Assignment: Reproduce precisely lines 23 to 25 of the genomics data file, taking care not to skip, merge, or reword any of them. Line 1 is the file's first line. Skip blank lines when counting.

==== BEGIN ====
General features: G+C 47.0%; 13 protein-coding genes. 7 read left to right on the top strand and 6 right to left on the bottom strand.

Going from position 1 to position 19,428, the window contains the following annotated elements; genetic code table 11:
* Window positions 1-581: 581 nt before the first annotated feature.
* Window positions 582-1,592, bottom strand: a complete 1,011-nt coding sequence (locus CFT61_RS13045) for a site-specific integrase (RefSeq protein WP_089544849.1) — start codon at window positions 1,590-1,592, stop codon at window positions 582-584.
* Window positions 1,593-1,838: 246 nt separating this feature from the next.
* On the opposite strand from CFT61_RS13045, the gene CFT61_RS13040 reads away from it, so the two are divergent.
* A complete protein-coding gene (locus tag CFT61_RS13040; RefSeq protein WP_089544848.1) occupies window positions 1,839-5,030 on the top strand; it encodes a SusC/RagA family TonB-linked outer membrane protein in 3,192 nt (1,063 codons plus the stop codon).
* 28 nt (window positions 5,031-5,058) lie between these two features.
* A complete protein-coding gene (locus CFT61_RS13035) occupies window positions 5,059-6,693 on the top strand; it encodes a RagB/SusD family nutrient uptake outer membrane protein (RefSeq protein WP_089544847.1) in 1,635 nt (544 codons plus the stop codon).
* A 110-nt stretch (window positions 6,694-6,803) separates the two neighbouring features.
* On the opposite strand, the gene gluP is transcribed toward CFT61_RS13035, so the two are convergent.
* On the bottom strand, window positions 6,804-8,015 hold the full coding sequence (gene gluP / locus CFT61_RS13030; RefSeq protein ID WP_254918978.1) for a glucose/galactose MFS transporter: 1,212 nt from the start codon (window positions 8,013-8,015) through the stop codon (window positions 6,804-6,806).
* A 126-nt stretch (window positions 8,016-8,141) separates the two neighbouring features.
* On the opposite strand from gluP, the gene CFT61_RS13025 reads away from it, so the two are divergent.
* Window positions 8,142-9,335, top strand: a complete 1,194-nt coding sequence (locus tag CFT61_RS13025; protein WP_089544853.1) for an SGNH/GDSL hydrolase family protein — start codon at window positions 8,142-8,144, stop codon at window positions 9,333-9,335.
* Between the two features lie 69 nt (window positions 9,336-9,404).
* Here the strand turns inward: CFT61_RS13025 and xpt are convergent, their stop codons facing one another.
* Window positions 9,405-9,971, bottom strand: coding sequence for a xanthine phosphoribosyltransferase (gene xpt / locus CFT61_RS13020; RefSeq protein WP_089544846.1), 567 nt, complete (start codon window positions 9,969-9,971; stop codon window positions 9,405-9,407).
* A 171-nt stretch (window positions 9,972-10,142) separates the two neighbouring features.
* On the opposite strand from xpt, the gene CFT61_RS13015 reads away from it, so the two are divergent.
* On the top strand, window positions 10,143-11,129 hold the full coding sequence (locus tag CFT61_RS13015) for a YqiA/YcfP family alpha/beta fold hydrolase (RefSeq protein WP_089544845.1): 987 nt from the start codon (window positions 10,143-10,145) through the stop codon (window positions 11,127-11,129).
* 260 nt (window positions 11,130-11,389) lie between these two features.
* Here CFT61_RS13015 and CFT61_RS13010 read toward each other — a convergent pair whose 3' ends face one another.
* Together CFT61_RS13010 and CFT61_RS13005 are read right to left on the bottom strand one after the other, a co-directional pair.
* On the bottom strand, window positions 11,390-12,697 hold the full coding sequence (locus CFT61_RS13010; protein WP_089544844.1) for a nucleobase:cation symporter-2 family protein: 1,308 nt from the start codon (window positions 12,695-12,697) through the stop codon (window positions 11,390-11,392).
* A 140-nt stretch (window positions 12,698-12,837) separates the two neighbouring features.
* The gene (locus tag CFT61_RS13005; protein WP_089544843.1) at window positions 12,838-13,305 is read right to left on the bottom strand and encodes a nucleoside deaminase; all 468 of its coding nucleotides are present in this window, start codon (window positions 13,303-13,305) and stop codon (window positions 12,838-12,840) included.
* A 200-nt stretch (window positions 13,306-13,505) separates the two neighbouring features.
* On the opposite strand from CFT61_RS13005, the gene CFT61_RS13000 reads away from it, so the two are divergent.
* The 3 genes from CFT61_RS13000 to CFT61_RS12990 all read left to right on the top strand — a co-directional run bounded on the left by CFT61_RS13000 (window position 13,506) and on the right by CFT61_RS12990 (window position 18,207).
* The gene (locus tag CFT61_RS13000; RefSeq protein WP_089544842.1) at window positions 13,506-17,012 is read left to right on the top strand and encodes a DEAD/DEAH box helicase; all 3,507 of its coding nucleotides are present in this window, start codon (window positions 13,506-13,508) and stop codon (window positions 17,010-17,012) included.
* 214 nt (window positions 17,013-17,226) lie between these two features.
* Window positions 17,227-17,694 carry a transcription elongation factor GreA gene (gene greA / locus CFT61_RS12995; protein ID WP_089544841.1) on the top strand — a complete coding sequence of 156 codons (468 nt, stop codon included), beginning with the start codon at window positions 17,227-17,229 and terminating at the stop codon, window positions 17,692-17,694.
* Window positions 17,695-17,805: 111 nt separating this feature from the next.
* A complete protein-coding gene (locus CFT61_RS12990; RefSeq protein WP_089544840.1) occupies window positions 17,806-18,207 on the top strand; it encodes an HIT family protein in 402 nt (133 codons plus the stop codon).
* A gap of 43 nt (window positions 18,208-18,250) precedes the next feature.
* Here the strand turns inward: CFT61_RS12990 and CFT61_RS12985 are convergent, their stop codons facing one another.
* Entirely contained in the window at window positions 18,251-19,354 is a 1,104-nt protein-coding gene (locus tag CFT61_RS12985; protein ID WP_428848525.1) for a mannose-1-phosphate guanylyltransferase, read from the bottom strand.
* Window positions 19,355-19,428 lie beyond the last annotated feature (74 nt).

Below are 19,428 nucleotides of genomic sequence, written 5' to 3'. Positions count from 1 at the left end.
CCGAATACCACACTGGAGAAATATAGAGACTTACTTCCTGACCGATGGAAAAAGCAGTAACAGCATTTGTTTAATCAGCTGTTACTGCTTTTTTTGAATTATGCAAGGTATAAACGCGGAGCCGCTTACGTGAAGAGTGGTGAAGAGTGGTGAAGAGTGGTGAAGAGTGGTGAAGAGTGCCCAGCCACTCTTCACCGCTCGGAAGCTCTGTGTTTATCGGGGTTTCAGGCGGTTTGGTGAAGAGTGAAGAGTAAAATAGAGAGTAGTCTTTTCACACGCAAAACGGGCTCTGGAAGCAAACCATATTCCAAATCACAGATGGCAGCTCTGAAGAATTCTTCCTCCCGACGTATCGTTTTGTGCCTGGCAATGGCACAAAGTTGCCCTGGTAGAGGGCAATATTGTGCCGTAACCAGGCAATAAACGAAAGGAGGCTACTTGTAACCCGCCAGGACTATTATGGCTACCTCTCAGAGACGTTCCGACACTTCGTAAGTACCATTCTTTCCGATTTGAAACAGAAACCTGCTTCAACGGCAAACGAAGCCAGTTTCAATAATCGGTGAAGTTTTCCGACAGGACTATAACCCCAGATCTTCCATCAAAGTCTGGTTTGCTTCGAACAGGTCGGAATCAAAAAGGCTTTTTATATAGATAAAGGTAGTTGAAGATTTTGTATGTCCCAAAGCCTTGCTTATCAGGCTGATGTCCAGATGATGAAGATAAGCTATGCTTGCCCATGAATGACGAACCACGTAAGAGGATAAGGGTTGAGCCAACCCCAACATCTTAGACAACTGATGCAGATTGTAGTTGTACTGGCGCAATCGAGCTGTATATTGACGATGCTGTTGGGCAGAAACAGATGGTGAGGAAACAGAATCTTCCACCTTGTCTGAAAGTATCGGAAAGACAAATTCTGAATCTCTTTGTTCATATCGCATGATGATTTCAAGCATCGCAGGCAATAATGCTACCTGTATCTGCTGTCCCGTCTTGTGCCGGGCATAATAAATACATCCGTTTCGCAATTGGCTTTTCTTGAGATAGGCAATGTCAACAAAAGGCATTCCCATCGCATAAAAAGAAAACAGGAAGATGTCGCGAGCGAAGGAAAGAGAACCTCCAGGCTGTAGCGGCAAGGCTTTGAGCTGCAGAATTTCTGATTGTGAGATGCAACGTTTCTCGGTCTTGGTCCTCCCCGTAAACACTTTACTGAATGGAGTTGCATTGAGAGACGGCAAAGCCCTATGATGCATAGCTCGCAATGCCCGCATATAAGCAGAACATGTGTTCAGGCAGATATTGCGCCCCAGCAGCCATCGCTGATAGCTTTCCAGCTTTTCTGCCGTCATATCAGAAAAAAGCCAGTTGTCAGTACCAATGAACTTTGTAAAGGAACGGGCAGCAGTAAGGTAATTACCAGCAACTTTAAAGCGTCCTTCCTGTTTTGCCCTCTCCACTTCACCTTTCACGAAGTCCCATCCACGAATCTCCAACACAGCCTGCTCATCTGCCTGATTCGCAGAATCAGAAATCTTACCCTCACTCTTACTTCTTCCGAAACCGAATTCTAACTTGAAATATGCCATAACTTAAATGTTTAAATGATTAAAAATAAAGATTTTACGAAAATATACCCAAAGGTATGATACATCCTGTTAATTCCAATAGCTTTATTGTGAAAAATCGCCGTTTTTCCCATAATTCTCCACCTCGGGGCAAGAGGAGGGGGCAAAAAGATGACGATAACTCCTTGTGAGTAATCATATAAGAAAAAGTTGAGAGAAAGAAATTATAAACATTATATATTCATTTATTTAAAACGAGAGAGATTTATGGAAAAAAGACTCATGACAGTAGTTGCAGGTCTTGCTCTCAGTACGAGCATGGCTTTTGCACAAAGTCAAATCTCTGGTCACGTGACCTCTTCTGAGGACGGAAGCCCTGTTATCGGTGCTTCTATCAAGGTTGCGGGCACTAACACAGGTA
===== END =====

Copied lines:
* Here CFT61_RS13015 and CFT61_RS13010 read toward each other — a convergent pair whose 3' ends face one another.
* Together CFT61_RS13010 and CFT61_RS13005 are read right to left on the bottom strand one after the other, a co-directional pair.
* On the bottom strand, window positions 11,390-12,697 hold the full coding sequence (locus CFT61_RS13010; protein WP_089544844.1) for a nucleobase:cation symporter-2 family protein: 1,308 nt from the start codon (window positions 12,695-12,697) through the stop codon (window positions 11,390-11,392).